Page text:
My Mad Men Inspired Humor Experiment

With Joel Warner (Post on Wired)


You’ve seen it on Mad Men: The agency’s creative staff whiles away the noon hour with a liquid lunch of Old Fashioneds, then pops back into the office and whips off a whimsical Lucky Strike ad campaign that gets the masses chomping at the bit for tobacco sticks.

But does this sort of debauchery really lead to successful marketing campaigns? In particular, does it help generate humorous advertising?

Humor is considered one of the best ways to cut through a cluttered marketplace and capture the attention of jaded consumers, especially nowadays. And, as anyone who’s ever been to a comedy club can attest, alcohol and laughs go hand in hand.

We know booze can boost humor appreciation, since it lowers inhibition, decreases anxiety and increases positive mood. In a 1997 study, for example, social drinkers were asked to watch 20 minutes of goofball comedy The Naked Gun. Those who were two drinks in found O.J. Simpson’s bumbling Officer Nordberg significantly funnier than those who watched stone-cold sober.

But can alcohol fuel humor creation? Very little research has been done on the matter. To investigate, we cooked up a little experiment involving advertising creatives, a funny marketing campaign and alcohol — with an emphasis on the alcohol.

The Methodology

Our plan: Invite one of the funniest creative teams from one of New York’s largest ad agencies to a night on the town, and ask each member to sketch out funny ads, back-of-the-napkin-style, after downing some drinks. We’d foot the bill.

The team was surprisingly eager to participate and had a destination in mind: The Hurricane Club, one of the ritziest (read: priciest) juice joints in Manhattan.

Their assignment was simple: First, study the Venn diagram (above) that Pete uses to illustrate the Benign Violation Theory, his idea that humor only occurs when a violation is seen as benign. Next, polish off a cocktail and come up with a funny new Venn diagram that illustrates and promotes the concept. Then, proceed to take down another cocktail and draw another new diagram. Repeat, up to five cocktails.

With that, they were off, in a flurry of Mai Tais, Bellinis and mojitos. Several blurry hours later, we shook off the sangria and spiced rum from the results, then handed them over to the University of Colorado’s Humor Research Lab for analysis.

The Mad Men-Inspired Experiment

To be honest, there were several limitations to this exercise from the get-go. For one, the Hurricane Club, with its encyclopedic drink menu, doesn’t lend itself to a controlled experiment. For another, we didn’t expect the team’s creative directors to immediately begin heckling their underlings, demanding between swills that everybody give 110 percent, dammit.

A combination of stress and depravity ensued, and everyone went waaay over the line in terms of decency (after all, there were no stuffy corporate clients to offend). Which is why we can’t show you the most audacious diagrams, and why we’re respectfully withholding the name of the ad agency. (It could very well cost them some business.)

For a glimpse into the level of abandon we’re talking about, here’s one of the Venn diagrams from that night:

Compared to some of the others we don’t have the stomach to display here, this example is sedate. (Although if you really want to see the NSFW stuff, you can check them out on our Humor Code website. Just don’t say we didn’t warn you.)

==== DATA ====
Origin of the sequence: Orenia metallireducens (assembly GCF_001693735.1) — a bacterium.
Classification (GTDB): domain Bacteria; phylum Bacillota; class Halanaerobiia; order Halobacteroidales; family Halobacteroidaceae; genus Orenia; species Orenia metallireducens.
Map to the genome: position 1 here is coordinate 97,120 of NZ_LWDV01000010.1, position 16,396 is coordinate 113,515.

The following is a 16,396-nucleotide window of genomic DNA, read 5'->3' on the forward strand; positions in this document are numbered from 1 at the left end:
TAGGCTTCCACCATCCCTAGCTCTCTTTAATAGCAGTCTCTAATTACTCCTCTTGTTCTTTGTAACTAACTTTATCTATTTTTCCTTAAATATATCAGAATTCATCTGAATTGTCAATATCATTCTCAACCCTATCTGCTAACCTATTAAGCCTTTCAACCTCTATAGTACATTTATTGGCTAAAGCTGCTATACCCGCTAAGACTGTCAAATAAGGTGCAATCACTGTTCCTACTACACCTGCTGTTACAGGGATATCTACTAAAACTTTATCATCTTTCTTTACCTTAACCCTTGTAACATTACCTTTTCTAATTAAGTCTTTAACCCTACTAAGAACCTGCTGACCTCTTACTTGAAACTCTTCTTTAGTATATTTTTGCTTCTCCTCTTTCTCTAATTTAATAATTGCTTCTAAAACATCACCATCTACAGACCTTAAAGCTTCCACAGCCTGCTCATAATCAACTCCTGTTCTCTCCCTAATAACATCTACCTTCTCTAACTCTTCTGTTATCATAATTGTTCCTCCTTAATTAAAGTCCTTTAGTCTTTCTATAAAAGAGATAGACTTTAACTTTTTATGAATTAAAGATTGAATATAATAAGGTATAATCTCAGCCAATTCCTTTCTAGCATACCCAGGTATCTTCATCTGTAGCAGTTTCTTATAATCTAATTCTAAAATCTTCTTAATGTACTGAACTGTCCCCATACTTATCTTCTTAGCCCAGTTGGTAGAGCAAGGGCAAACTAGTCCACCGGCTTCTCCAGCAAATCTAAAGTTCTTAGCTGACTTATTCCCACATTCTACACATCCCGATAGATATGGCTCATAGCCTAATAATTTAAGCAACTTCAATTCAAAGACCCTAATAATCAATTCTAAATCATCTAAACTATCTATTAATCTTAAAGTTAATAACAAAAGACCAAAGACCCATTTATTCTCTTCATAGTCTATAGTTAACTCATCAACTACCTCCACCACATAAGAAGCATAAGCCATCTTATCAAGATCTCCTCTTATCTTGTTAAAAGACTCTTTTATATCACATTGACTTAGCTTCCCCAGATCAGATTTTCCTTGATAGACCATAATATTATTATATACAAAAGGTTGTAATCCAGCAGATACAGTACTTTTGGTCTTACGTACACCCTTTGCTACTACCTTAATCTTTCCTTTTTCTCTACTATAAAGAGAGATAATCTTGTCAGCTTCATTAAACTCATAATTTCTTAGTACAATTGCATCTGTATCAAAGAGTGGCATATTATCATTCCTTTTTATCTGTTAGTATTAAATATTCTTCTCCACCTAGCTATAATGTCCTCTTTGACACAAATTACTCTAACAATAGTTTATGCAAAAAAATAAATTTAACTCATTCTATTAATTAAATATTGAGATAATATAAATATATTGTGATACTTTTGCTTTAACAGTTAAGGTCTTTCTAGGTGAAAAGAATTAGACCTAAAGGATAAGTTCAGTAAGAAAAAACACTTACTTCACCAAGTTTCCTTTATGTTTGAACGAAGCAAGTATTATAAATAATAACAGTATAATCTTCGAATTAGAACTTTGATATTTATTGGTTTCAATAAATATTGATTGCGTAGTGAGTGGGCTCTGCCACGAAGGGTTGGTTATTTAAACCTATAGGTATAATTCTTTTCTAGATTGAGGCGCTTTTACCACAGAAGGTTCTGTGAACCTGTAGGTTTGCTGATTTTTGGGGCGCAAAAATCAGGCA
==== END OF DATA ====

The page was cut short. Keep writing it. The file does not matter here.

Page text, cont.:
But we digress. After each new ad they sketched, participants rated how drunk they felt — from “sober” to “shit-faced” — and how funny they considered the ad on a seven-point scale, from “slightly amusing” to “hilarious.” The data clearly show that the more drunk our mad men and women became, the funnier they believed their humor attempts to be:

But did other people agree? With the help of one of Humor Research Lab’s grad students, Julie Schiro, Pete took the 30 Venn diagrams sketched by the 10 participants from whom we obtained usable data (the results from the other two participants were too sloppy to even analyze) and submitted them to an online survey panel. There, 60 respondents rated each diagram on a seven-point scale in terms of humor and offensiveness:

As you can see from the results, the drunken advertising creatives were wildly off the mark: The Venns generally became less funny by the time our participants downed their fifth and final drink of the experiment (which only three did; most bowed out in an inebriated mess before making it all the way through). Not only that, but the diagrams also became more offensive. Take, for example, one creative director who went by the code name “Blaze.” After his third drink, he rated himself about halfway up the drunkenness scale and hatched this gem:

He gave it a 4 on the funniness scale, compared to the online-survey respondents’ rating of 3.5. Pretty similar. However, things changed as the night wore on. Blaze concocted this Venn after his fifth drink:

He rated it a 7 (i.e., hilarious). The online panel resoundingly disagreed with an average humor rating of 1.95 (i.e., slightly amusing) and an average offensiveness rating of 4.2.

The Results

In the end, the Mad Men experiment shows us that using alcohol to fuel humor creation does tend to make things funnier — but only for those making the funny. So be warned: If you hire an agency known for boozy hijinks to dream up your next big advertising campaign, get a second opinion before you reveal it to the prudish masses. In fact, we’d be happy to analyze it for you. Just don’t expect us to pick up the bar tab.


For more about the Humor Code, check our:

Web page.

Facebook page.

Twitter account.

Wired blog.

Psychology Today blog.